Vitamin B3 (Niacin) facilitates more than 50 metabolic processes, which are meant to convert carbohydrates into energy. Apart from providing energy to the cells, Vitamin B3 also promotes the integrity of these cells. It participates in processes such as detoxification, blood sugar control, antioxidant effect and production of adrenal hormones. This article gives a detailed look into some of the most crucial health benefits of niacin:

Vitamin B3 is available in three forms: nicotinic acid (also called nicotinate) and niacinamide (also called nicotinamide), both found in food and supplements; and inositol hexaniacinate, a form available only in supplements. Nicotinic acid and inositol hexaniacinate are both useful in reducing blood cholesterol levels. Niacinamide is helpful for some people with insulin-dependent diabetes and perhaps for arthritis sufferers.

Vitamin B3 is also called niacin. A deficiency of vitamin-B3 can lead to skin eruptions, bowel problems and even mental problems. Sex life is impacted by the presence of vitamin B-3 because it increases blood flow to the extremities, including the brain. Problems with the nerve and digestive systems caused by vitamin B-3 deficiency can negatively affect your sex life.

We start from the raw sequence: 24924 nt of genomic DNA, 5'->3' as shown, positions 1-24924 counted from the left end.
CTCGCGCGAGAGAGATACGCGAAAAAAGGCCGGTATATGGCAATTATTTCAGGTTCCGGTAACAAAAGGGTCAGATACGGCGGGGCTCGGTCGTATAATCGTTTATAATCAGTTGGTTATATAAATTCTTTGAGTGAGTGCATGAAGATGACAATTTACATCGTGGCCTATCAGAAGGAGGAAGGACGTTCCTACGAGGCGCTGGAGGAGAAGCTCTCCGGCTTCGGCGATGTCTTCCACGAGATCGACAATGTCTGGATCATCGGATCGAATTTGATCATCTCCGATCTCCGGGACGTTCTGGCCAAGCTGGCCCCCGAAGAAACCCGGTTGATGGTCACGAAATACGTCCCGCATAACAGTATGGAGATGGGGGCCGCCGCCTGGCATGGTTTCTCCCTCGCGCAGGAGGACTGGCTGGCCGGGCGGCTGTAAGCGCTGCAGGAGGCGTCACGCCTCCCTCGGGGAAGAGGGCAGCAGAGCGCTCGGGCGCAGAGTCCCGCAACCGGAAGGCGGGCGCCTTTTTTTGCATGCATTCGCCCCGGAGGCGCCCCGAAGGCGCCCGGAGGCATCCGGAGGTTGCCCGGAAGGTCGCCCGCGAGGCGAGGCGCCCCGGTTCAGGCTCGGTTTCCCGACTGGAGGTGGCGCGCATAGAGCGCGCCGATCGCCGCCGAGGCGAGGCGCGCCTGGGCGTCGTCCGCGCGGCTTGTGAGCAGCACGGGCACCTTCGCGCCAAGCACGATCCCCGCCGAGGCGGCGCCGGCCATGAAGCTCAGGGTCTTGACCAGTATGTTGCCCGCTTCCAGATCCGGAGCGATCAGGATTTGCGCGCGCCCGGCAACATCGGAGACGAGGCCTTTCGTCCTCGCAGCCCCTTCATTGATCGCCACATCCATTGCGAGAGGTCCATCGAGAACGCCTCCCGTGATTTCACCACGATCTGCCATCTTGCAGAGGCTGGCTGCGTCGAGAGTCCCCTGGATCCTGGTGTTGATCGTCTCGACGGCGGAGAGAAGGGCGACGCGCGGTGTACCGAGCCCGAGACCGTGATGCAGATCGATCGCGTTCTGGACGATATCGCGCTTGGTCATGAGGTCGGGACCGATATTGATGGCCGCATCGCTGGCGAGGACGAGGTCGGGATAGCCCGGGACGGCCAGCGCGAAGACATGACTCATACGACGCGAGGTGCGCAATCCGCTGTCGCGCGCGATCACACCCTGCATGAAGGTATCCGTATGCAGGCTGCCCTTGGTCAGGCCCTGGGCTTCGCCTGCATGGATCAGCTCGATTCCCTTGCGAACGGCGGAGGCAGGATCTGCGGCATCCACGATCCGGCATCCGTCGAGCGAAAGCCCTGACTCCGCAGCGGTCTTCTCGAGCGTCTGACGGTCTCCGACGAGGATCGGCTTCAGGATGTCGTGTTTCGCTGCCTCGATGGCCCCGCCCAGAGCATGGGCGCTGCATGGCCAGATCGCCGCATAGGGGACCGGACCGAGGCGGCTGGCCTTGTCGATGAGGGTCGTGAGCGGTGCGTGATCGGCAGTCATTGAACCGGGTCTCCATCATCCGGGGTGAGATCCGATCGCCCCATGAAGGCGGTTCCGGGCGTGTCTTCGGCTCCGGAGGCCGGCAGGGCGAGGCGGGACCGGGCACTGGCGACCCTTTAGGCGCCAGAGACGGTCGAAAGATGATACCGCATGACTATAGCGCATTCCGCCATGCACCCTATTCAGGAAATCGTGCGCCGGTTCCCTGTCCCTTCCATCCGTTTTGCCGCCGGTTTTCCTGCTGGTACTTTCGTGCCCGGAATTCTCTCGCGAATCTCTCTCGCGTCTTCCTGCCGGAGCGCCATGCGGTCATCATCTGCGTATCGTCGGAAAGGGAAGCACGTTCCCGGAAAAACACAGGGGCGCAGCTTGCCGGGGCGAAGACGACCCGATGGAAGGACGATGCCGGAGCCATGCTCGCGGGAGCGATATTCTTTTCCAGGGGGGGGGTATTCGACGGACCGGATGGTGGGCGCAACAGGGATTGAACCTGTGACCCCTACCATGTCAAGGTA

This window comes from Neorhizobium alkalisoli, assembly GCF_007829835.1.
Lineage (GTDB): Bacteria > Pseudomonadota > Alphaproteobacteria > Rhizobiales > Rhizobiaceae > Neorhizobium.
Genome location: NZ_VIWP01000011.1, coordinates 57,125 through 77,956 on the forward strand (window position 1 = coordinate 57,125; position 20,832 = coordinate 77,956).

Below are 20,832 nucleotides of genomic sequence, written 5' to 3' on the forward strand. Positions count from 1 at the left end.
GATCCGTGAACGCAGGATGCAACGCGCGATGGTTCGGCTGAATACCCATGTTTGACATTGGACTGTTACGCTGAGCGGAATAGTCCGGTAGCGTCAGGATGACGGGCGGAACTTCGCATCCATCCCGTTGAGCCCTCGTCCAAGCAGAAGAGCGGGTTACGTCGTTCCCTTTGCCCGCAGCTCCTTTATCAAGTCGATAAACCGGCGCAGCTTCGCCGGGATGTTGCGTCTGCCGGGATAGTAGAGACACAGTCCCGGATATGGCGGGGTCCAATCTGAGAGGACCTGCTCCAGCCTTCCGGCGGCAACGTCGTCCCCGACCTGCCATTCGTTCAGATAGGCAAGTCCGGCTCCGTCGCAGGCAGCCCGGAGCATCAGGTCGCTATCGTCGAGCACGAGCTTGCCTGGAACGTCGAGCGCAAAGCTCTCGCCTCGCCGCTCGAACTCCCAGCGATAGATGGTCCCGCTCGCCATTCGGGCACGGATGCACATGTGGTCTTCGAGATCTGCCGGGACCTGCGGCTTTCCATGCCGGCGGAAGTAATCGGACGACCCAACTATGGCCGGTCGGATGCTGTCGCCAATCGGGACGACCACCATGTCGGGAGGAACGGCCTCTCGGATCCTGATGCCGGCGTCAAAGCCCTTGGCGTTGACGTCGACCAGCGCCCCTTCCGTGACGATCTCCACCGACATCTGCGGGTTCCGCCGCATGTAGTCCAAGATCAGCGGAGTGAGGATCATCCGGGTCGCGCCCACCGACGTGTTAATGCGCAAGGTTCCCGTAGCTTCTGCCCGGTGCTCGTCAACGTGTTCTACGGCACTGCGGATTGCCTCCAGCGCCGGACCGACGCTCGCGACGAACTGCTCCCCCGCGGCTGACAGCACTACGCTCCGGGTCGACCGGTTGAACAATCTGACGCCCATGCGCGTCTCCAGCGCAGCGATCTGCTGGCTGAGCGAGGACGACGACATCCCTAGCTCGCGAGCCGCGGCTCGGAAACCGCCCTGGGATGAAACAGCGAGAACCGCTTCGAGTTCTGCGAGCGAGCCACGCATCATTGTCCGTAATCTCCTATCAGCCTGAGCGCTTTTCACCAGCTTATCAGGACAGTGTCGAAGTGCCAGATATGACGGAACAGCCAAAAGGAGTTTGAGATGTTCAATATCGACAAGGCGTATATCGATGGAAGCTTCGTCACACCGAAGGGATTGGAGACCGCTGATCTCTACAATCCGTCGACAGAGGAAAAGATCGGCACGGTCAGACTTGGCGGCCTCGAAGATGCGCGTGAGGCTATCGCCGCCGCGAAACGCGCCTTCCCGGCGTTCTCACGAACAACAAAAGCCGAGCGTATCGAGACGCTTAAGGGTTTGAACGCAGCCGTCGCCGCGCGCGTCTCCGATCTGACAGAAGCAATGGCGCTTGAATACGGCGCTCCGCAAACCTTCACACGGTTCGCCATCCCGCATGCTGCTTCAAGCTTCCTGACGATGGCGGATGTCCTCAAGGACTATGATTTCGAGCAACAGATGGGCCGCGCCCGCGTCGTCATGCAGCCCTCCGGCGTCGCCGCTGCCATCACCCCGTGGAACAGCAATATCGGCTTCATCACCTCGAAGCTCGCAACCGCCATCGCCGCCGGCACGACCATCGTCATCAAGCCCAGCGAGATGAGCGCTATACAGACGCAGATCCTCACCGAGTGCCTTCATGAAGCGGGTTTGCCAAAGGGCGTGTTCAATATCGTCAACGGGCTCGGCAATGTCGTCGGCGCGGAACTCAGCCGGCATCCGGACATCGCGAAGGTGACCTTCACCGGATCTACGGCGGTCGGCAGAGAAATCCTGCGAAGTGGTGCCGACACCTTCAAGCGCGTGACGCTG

Vitamin B3 has a significant role in the digestive system functioning, dermal activities and in nerves. It is a prominent role in the production of ATPs from carbs.
VITAL Vitamin B3 Health Benefits Amazing Tips

Health Benefits of Vitamin B3 or Niacin

Some of the beneficial properties are explained in greater detail below.

Digestion: As a member of B-complex vitamins, niacin aids in the normal functioning of the human digestive system, promoting a healthy appetite, properly functioning nerves, and a glowing skin.

Pellagra: People with weak muscles, digestive problems, skin irritation or pellagra may have a severe vitamin B3 deficiency. These people need to administer an increased dosage of vitamin B3 supplements into their diet.

Cholesterol: Intake of large quantities of niacin, which would be 1100 or more milligrams in a day, has been proven to considerably reduce the levels of “bad” LDL cholesterol and raise the good HDL cholesterol, which prevents the thickening of artery walls and conditions like atherosclerosis.